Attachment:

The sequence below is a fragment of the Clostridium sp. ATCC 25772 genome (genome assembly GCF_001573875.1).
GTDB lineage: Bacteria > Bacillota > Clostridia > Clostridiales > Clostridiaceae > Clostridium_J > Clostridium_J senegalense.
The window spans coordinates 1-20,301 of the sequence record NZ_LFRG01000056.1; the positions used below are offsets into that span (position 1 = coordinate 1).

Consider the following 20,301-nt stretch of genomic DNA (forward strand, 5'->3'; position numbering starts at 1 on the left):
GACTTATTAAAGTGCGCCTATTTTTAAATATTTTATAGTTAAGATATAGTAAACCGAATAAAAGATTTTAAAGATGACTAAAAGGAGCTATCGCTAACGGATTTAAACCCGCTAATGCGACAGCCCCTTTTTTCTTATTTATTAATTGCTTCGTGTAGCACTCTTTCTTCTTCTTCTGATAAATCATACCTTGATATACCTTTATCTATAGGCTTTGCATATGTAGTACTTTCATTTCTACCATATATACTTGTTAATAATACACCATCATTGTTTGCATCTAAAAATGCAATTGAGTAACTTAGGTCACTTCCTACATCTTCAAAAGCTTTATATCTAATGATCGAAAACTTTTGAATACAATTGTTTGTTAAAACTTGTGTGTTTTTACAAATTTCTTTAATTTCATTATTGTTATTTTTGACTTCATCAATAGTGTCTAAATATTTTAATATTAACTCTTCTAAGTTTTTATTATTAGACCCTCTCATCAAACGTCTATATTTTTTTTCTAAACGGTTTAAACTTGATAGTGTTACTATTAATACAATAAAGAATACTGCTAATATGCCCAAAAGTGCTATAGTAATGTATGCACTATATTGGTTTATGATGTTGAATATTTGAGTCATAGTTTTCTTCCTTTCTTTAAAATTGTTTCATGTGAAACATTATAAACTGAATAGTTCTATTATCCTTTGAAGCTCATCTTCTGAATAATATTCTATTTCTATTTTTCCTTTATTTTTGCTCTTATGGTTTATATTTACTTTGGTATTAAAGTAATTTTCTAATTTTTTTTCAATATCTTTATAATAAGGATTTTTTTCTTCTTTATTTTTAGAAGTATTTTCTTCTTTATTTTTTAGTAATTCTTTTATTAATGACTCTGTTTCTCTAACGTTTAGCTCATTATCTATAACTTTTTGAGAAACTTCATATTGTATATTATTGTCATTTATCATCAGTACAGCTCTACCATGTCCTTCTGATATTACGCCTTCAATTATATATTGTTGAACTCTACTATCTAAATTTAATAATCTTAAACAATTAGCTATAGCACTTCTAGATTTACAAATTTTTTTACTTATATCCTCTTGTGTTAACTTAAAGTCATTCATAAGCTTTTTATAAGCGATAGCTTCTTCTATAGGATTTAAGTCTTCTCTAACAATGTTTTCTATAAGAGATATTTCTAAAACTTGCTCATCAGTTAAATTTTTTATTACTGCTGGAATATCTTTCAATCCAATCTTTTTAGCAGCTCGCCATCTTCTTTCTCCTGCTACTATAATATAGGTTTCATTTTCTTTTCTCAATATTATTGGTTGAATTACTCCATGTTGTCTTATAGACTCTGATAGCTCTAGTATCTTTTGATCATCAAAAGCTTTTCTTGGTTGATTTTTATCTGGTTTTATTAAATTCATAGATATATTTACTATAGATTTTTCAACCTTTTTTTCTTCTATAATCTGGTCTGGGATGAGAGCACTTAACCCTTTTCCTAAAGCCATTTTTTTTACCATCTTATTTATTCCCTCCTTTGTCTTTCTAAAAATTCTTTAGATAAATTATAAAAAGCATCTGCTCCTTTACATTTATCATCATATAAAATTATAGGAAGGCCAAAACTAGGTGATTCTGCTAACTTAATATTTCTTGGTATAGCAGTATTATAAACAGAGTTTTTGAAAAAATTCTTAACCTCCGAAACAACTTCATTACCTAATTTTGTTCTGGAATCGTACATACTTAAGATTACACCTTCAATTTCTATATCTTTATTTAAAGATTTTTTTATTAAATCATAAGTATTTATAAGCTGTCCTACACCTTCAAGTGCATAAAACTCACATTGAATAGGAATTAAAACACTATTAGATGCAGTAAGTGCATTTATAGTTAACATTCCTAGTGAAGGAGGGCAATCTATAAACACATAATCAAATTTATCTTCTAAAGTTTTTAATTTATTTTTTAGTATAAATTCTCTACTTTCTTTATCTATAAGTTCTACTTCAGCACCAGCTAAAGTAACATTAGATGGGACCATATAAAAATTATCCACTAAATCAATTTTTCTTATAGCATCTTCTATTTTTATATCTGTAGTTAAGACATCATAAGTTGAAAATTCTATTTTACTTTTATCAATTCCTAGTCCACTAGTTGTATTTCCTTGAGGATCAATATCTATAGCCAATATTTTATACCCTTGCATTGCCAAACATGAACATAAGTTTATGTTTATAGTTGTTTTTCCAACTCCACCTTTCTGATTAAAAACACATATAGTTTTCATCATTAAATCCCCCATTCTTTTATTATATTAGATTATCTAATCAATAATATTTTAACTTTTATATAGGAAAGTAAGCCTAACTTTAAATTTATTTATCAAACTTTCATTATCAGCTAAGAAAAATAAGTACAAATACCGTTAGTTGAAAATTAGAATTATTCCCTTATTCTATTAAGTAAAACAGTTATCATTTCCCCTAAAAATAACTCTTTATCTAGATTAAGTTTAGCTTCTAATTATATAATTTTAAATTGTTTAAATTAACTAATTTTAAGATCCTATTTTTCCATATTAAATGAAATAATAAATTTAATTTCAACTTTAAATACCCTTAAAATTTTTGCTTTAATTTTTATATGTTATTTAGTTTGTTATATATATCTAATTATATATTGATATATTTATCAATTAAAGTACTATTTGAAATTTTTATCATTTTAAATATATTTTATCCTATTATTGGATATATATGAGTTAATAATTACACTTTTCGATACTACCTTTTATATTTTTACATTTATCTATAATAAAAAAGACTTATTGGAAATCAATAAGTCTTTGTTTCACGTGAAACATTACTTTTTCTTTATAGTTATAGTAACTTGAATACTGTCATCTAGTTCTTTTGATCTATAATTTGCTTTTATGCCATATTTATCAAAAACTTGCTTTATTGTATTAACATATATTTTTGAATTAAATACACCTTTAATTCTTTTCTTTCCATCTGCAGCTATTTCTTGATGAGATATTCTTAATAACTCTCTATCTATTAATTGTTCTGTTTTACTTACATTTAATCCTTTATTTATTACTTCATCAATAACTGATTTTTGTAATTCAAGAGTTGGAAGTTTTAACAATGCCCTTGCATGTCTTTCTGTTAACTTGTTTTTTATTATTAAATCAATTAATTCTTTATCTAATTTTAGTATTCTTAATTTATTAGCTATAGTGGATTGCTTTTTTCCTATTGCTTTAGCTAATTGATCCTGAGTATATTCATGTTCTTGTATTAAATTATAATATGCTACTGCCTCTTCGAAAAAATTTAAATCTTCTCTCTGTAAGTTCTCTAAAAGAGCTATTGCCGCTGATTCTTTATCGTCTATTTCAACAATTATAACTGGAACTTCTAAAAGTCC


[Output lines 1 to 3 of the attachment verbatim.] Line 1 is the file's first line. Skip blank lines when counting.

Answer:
The sequence below is a fragment of the Clostridium sp. ATCC 25772 genome (genome assembly GCF_001573875.1).
GTDB lineage: Bacteria > Bacillota > Clostridia > Clostridiales > Clostridiaceae > Clostridium_J > Clostridium_J senegalense.
The window spans coordinates 1-20,301 of the sequence record NZ_LFRG01000056.1; the positions used below are offsets into that span (position 1 = coordinate 1).